Studying the Bible

MEMORY VERSE: “Teach me, O Lord, the way of thy statutes; and I shall keep it unto the end. Give me understanding, and I shall keep thy law; yea, I shall observe it with my whole heart.” —Psalm 119:33,34

PSALM 119:9-16
II TIMOTHY 3:14-17

THE Bible is the Christian’s guidebook. It is his chart and compass. However, we need to study the Word humbly and sincerely, and with a spirit of dedication to the Lord’s will which will lead us to obedience as he reveals his will to us through our study of his Word. The truths of the Bible are not presented in an orderly sequence, but “here a little, and there a little,” and this calls for study; not merely a reading of the Bible.

Paul wrote to Timothy, “Study to show thyself approved unto God, a workman that needeth not to be ashamed, rightly dividing the word of truth.” (II Tim. 2:15) Note in this text that a Christian is referred to as a “workman.” Having dedicated himself to do God’s will he has been assigned a place in God’s great plan for reconciling the world, and therefore he needs to study God’s Word of instructions in order that he might be an acceptable workman, one approved unto God.

To do this the Christian must “rightly divide the word of truth.” Several factors are involved in rightly dividing the Word of truth. The first of these is time. God’s plan, in the outworking of which we are co-operating, involves various eras, or ages of time. What was true, for example, concerning the implementation of God’s plan before the Flood, might not necessarily be true today. What was true during what we refer to as the Jewish, or Law Age, might not be true concerning the present, or Gospel Age.

And then there is this “present evil world.” (Gal. 1:4) This is the time when Satan is ruling, and many things are said about this world which will not be true of the world when Christ and his church are the rulers. Now evil prospers; then evil and evildoers will be destroyed. The Bible discusses these various aspects of the different worlds, and what it says could very well seem to be contradictory unless we “rightly divide the word of truth.”

The Bible teaches that there are two salvations—the “great salvation” for the church, and the salvation which will be the restoration to perfection of human life on the earth. The “great salvation” is to glory and honor and immortality. Those invited to it are said to be partakers of “the heavenly calling.” (Heb. 3:1) These are the ones Jesus promised he would gather unto himself, that they might be with him.—John 14:3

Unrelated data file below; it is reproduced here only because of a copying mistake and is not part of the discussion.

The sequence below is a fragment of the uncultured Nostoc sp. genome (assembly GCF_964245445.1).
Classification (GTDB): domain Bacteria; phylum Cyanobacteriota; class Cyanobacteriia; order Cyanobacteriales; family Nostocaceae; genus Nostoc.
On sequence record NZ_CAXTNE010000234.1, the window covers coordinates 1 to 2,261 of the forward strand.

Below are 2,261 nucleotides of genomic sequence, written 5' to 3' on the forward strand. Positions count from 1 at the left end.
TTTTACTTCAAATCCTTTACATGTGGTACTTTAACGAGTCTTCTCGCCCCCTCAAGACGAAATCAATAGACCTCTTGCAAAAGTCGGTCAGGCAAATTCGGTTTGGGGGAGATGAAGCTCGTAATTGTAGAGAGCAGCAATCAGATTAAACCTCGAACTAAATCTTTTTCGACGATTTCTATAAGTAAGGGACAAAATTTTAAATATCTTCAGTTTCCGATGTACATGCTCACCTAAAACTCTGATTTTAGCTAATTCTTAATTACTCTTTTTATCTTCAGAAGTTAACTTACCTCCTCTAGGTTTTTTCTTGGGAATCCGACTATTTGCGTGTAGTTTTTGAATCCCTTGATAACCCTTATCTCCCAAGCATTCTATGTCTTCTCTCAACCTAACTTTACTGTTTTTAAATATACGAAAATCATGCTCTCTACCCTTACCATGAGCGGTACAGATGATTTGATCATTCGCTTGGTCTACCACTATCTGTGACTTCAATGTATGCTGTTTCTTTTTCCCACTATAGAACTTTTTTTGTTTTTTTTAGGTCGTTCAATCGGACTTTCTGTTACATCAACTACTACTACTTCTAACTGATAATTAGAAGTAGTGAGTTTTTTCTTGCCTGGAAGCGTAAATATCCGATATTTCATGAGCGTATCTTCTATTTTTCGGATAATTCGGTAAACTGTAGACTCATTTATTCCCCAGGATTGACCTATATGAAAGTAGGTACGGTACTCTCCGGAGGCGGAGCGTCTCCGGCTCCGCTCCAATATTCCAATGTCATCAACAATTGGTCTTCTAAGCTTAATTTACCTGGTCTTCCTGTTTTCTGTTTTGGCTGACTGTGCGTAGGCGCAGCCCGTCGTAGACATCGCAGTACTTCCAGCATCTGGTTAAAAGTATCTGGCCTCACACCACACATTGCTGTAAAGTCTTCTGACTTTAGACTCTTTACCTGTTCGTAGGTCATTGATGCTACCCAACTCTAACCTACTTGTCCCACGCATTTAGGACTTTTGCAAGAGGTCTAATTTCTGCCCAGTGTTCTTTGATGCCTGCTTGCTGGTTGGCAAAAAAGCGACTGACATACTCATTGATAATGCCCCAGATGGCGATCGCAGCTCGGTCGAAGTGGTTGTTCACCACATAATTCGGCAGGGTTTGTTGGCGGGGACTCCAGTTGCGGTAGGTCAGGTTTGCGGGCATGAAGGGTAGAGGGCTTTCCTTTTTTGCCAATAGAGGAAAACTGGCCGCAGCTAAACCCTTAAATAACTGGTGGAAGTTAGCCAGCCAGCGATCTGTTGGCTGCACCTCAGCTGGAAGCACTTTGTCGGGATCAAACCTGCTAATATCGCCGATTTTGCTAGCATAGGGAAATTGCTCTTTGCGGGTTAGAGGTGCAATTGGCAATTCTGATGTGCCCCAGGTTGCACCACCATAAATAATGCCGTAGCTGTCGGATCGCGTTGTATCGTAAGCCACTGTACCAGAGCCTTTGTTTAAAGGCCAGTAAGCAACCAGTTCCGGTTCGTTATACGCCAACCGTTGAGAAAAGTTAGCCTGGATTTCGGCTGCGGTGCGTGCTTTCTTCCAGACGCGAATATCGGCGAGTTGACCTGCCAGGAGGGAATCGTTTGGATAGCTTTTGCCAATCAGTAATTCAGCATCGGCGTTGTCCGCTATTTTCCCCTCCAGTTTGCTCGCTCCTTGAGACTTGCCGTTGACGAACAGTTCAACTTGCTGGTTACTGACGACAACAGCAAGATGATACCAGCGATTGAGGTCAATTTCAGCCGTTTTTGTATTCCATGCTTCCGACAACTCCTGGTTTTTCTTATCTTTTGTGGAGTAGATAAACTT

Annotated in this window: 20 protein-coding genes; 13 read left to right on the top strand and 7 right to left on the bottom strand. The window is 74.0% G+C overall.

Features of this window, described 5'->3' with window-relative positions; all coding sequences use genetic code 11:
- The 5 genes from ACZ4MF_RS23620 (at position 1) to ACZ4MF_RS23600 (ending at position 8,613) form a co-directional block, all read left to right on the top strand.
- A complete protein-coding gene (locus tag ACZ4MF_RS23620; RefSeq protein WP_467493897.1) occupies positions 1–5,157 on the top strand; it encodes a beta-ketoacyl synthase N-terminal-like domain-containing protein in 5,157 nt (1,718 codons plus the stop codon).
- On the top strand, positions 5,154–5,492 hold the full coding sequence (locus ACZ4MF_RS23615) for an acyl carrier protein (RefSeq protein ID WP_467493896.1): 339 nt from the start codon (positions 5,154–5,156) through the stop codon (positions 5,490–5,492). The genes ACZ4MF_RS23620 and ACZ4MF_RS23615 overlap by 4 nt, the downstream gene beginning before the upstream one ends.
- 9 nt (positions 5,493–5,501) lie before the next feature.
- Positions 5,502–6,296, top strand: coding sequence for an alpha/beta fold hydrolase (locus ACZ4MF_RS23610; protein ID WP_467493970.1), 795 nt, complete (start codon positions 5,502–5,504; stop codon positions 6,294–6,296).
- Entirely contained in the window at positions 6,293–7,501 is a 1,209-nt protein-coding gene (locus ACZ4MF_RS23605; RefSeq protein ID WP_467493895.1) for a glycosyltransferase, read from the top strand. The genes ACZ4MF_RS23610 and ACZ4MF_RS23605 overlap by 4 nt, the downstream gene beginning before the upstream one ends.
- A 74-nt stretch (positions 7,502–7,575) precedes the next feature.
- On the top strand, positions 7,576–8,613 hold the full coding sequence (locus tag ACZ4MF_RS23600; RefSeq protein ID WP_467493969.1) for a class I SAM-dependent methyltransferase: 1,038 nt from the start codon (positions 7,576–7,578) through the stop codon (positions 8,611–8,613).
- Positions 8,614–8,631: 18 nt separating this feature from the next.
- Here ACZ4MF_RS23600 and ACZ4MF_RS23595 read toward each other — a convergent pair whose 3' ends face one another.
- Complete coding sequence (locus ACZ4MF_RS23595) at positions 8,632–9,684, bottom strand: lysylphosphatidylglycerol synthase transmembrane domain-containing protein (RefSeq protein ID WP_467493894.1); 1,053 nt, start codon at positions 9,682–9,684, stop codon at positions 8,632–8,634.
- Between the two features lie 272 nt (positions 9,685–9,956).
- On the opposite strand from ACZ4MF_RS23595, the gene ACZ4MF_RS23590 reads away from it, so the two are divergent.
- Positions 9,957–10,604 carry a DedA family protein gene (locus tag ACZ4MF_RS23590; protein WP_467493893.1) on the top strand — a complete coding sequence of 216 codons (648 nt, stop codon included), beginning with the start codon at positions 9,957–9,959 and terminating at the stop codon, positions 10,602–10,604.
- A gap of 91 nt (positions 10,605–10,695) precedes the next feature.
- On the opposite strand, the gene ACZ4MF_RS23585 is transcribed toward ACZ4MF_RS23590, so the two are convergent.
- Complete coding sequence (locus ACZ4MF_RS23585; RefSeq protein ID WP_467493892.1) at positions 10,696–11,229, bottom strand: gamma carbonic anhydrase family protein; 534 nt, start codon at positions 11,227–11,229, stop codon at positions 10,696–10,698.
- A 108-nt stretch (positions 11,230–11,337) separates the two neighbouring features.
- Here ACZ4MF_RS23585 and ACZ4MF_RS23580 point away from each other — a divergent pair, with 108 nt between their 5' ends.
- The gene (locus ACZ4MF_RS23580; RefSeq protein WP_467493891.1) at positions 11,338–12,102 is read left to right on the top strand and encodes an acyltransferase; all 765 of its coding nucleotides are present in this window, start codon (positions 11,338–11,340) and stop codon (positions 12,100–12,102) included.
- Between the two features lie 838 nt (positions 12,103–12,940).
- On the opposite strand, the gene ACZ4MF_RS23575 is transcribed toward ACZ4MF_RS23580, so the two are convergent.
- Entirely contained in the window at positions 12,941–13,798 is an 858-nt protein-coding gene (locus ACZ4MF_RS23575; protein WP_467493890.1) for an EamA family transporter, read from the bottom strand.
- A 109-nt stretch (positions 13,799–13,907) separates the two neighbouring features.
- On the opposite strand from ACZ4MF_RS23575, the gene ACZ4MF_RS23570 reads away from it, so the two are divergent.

The way to attaining this “great salvation” is very narrow and difficult. It calls for sacrifice even unto death. But the way to the human salvation of the Millennial Age is described as a “highway” which will be made plain to all. (Isa. 35:8) To rightly divide the Word of truth in our study means that we should endeavor to ascertain to whom the various promises of salvation are made—whether to the followers of Jesus in this age, or to the world of mankind in the next age: whether they are heavenly or earthly promises.

When we rightly divide the Word of truth we will find that, as Paul says, it is indeed profitable “for doctrine; for reproof, for correction, for instruction in righteousness.” We will also find, as Paul declared, that the inspired Scriptures are complete, to the furnishing of all our needs, “that the man of God may be perfect, thoroughly furnished unto all good works.”

Our memory verse sets forth an important principle in connection with Bible study, which is that we must desire to keep the Lord’s statutes when they are revealed to us—“Give me understanding, and I shall keep thy law; yea, I shall observe it with my whole heart.”

Psalm 119:9-16 continues this same line of thought, with the additional expressions of the psalmist concerning his great rejoicing in the law of the Lord. He says that a young man cleanses his ways by “taking heed” to the Lord’s Word. This is true of the young and old alike. But it is necessary to take earnest heed when we study the Word, and be willing to yield ourselves in obedience to all its precepts. Every Christian should be happy to say, “I will delight myself in thy statutes: I will not forget thy word.”


What did Paul mean by “rightly dividing the word of truth”?

What must be our attitude if we expect the Lord to teach us through his Word?

Dawn Bible Students Association
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